Develop your baseball skills and improve your fitness by playing games with your friends.
Summer training shouldn't consist solely of traditional weight room workouts. Instead, gather a group of friends and play some games. Here are two games that not only provide a fun break from your regular routine, but can also help you achieve your baseball performance goals.
Coordination and reaction
1 home plate marker, 1 foam/Wiffle ball bat and 1 foam/Wiffle ball
Pepper is commonly used by baseball and softball players as a warm-up. The object of the game is to become the batter and hit as many ground balls as possible before being retired.
Designate one athlete as the batter and the others as fielders.
Set up with the batter facing the fielders, who line up approximately 10 to 15 feet away.
The fielders take turns pitching to the batter, who attempts to hit the ball back.
The batter is retired when he or she fails to hit a ball tossed in the strike zone (over the plate and between the lower portion of the chest and knees), or if one of the fielders catches the ball in the air.
The fielder who catches the ball becomes the new batter. All other fielders rotate left, and the batter assumes the fielding position furthest to the right.
Agility, quickness, hand-eye coordination and reaction
Deck of playing cards
Players take turns being the thrower or one of the catchers.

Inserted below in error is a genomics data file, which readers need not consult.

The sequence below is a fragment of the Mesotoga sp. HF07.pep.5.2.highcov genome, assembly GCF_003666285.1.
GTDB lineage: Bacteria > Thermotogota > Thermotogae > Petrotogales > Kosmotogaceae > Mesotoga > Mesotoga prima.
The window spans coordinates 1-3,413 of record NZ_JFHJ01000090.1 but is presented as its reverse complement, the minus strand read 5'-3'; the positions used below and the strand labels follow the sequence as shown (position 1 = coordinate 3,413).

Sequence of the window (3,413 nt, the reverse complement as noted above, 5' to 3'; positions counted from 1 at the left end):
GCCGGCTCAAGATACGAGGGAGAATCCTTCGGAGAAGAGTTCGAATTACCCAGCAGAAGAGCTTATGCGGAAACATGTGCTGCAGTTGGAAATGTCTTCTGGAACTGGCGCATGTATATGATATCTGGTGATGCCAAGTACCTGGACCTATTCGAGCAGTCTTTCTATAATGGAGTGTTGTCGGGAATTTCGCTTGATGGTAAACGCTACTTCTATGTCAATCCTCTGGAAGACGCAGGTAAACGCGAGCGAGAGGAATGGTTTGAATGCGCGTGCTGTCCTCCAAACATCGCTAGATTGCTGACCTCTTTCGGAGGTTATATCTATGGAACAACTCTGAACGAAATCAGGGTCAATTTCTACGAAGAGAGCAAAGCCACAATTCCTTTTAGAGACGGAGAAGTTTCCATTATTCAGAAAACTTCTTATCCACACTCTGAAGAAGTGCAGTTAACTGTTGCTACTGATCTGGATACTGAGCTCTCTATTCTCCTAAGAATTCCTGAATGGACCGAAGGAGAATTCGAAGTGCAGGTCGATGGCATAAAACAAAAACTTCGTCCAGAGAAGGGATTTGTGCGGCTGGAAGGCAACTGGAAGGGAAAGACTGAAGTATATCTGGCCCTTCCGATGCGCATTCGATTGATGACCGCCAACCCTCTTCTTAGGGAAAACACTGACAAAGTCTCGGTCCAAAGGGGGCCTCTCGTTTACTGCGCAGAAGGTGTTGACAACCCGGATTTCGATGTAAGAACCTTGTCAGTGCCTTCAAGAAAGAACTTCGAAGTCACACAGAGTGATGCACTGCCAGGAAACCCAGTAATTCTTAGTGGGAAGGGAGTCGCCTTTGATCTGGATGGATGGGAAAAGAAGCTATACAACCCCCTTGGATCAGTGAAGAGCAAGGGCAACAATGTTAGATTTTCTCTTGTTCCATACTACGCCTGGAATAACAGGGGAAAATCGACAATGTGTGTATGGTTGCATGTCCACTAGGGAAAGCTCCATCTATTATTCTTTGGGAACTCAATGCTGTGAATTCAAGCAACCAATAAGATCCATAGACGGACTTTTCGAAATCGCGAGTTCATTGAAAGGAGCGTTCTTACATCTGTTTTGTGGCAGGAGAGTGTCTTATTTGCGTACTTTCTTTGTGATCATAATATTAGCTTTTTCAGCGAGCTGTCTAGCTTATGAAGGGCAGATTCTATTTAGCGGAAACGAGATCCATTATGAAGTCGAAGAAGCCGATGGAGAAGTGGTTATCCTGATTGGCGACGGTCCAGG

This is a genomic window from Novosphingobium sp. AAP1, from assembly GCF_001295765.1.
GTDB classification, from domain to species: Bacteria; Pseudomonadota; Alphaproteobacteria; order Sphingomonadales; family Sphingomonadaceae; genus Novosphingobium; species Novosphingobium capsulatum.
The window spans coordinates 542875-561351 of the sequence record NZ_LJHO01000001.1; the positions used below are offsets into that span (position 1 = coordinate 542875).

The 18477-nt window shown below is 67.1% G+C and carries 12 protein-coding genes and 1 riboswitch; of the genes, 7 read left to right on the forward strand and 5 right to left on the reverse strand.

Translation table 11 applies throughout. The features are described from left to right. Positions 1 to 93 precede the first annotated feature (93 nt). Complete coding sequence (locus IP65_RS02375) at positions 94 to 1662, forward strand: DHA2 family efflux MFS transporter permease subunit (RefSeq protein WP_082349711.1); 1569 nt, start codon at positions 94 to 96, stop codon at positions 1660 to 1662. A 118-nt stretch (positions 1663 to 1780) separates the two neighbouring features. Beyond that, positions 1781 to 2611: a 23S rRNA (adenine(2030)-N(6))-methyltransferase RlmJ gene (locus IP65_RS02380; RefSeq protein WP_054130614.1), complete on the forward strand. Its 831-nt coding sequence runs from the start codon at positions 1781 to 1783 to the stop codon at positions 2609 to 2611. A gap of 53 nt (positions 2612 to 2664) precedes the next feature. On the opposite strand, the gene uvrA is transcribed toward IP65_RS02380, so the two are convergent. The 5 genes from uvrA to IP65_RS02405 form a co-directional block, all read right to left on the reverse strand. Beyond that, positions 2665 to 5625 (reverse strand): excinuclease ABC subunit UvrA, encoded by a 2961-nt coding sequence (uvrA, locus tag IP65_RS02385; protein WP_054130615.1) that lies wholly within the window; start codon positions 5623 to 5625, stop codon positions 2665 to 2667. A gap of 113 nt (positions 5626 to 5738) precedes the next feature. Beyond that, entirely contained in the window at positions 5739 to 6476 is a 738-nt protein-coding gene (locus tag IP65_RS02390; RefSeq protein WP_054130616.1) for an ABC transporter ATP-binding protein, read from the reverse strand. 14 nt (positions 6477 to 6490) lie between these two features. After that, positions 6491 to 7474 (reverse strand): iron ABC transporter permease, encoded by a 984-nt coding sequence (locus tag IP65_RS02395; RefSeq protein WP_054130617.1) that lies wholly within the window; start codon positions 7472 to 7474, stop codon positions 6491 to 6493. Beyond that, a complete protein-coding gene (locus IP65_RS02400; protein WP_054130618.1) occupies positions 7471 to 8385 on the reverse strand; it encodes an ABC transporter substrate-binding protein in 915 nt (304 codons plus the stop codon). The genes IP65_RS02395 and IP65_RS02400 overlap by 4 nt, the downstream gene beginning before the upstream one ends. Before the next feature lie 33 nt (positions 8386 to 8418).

The thrower tosses the playing cards toward the catchers, one at a time.
Each card has a different flight pattern, forcing the catchers to move in multiple directions.
The catchers try to grab as many of the 52 cards as possible.
Player who fails to catch a card must perform Push-Ups or another type of exercise.
Play one-on-one, which is also a great basketball drill.
More Performance-Improvement Games
Find more enjoyable games to supplement your traditional sports training at the following links. Most of them can be adapted to deliver a total baseball training session.
Source: Dawes, Jay, and Chris Mooney. 101 games and Drills for Conditioning Athletes. Monterey, Calif.: Coaches Choice, 2006.
Mark Roozen, STACK's senior content editor, has been in the strength, conditioning and performance field for more than 28 years. He holds a Master degree in exercise physiology and several certifications as a strength and conditioning coach, including CSCS,*D, NSCA-CPT and FNSCA.
Photo Credit: Getty Images // Thinkstock